I listened.

May 16, 2010

Silverton Road Race - Chasing Amy

Silverton Road Race - Sunday May 16th, 35 miles
Two laps of rollers... or hills... or rolling hills.
I had two goals:

1) Race with tired legs
2) Descend well

I successfully did both of those things. 65 miles yesterday set me up to be tired, and a couple weeks of descending practice paid off. I learned how to lean onto the front wheel, descend in my drops, and trust my bike. I only got minor speed wobble once, which still concerns me, but I was able to adjust and control it. Sally wasn't so lucky, and her speed wobbles caused her to crash in the ditch. She was OK, but it is was a good reminder that speed wobbles are scary and serious.. and both of us need to figure out why we are getting them. Headset? Operator error? Bike fit?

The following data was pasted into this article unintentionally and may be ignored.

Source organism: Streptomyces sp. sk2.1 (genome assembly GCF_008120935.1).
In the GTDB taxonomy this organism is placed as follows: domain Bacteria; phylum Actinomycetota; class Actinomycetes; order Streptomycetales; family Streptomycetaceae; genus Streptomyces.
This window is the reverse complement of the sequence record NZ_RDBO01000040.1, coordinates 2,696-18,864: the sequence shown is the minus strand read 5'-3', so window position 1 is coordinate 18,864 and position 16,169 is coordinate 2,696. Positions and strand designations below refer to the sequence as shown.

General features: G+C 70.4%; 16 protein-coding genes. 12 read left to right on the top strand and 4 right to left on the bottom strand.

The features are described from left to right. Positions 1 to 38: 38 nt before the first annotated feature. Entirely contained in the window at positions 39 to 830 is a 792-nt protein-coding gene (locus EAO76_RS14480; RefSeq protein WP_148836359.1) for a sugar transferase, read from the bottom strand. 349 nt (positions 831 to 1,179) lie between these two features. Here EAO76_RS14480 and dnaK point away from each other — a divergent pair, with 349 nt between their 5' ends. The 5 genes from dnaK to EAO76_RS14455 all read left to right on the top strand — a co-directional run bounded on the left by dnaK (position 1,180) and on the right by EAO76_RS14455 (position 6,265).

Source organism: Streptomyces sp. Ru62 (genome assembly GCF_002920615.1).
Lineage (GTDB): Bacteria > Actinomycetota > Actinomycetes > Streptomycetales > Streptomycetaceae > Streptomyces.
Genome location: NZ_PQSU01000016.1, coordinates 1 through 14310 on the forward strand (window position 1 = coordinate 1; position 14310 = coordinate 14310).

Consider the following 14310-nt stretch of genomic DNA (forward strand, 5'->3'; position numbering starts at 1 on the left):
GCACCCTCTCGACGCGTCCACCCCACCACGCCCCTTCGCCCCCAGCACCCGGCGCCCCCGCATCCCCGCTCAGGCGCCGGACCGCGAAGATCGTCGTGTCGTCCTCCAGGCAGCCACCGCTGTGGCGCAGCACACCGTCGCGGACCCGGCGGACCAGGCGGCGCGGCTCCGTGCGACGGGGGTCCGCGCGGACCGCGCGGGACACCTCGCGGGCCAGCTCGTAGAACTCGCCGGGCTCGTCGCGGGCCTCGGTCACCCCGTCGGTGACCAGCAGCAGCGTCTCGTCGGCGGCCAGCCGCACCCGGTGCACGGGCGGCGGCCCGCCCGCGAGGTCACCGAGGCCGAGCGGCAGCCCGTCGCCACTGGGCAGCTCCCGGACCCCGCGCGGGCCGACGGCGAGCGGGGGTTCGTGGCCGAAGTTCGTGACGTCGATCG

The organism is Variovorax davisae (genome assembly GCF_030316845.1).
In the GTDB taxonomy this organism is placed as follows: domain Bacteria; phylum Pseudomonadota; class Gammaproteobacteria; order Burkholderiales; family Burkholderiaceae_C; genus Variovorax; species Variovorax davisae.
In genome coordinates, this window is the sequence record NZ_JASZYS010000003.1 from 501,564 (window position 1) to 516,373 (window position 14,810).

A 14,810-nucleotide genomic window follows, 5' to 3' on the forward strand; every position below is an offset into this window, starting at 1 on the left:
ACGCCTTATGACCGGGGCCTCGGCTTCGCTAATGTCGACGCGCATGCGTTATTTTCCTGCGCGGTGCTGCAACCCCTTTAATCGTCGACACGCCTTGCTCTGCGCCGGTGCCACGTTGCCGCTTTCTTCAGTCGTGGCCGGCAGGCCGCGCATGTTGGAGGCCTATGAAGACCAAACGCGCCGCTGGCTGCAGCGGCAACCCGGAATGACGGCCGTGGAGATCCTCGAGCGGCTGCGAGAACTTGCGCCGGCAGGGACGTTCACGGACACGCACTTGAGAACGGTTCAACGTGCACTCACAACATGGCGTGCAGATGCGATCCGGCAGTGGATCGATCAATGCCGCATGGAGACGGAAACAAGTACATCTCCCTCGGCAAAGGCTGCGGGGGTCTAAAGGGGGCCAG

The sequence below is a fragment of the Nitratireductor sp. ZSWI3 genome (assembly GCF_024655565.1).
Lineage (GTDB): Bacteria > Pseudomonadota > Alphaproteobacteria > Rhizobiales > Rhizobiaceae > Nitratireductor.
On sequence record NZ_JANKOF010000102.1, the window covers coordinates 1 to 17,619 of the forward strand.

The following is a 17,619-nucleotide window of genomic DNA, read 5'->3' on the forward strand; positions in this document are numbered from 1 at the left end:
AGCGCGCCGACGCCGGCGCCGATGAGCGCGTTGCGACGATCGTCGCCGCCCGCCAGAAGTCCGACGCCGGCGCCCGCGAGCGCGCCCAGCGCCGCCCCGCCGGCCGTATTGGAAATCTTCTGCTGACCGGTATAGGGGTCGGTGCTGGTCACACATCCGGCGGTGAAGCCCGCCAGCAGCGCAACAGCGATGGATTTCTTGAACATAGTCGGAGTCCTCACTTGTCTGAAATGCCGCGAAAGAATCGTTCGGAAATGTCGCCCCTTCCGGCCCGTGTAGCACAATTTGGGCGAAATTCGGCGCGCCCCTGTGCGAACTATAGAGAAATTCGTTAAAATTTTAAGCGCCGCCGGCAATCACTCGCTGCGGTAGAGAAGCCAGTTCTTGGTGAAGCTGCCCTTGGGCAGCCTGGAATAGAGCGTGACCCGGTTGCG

It was a small field which was nice, but I did get dropped at mile 3.5, along with a few others. 3 or so were behind me, and I caught up to Amy from Bend. I spent the next 25 miles inches from her rear wheel, trying to pull a couple times but she was simply stronger. I slipped back about 200m with 10 miles to go, and spent the last 10 holding that 200m gap. I could see her ahead of me, but that was it, I was tired.

I was really happy with the way I was able to go down the hills. I stayed in my drops and did most of lap two without hitting the brakes at all. Progress.

I think when I race fresh, and I am not doing my own personal back to backs, I could hang on longer and actually race with the 4's. One day!

May 2, 2010

Getting called a "Faggot" while doing a Time Trial


The funniest TT I have ever raced = Estacada TT